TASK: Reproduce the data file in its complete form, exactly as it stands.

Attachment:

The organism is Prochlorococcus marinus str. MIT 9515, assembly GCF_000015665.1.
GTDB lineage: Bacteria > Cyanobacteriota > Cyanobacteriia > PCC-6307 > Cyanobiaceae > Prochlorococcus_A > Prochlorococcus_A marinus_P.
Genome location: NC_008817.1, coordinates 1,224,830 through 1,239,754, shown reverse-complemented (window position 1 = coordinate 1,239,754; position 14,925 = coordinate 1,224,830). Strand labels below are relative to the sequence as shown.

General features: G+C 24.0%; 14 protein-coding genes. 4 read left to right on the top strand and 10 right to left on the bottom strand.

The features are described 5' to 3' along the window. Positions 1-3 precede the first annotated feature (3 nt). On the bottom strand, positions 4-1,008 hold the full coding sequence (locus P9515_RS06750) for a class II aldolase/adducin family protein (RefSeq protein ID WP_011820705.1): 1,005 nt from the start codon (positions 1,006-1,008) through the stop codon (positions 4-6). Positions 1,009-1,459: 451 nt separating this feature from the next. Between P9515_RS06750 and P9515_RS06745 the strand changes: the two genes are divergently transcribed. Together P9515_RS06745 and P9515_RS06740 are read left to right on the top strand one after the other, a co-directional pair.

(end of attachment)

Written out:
The organism is Prochlorococcus marinus str. MIT 9515, assembly GCF_000015665.1.
GTDB lineage: Bacteria > Cyanobacteriota > Cyanobacteriia > PCC-6307 > Cyanobiaceae > Prochlorococcus_A > Prochlorococcus_A marinus_P.
Genome location: NC_008817.1, coordinates 1,224,830 through 1,239,754, shown reverse-complemented (window position 1 = coordinate 1,239,754; position 14,925 = coordinate 1,224,830). Strand labels below are relative to the sequence as shown.

General features: G+C 24.0%; 14 protein-coding genes. 4 read left to right on the top strand and 10 right to left on the bottom strand.

The features are described 5' to 3' along the window. Positions 1-3 precede the first annotated feature (3 nt). On the bottom strand, positions 4-1,008 hold the full coding sequence (locus P9515_RS06750) for a class II aldolase/adducin family protein (RefSeq protein ID WP_011820705.1): 1,005 nt from the start codon (positions 1,006-1,008) through the stop codon (positions 4-6). Positions 1,009-1,459: 451 nt separating this feature from the next. Between P9515_RS06750 and P9515_RS06745 the strand changes: the two genes are divergently transcribed. Together P9515_RS06745 and P9515_RS06740 are read left to right on the top strand one after the other, a co-directional pair.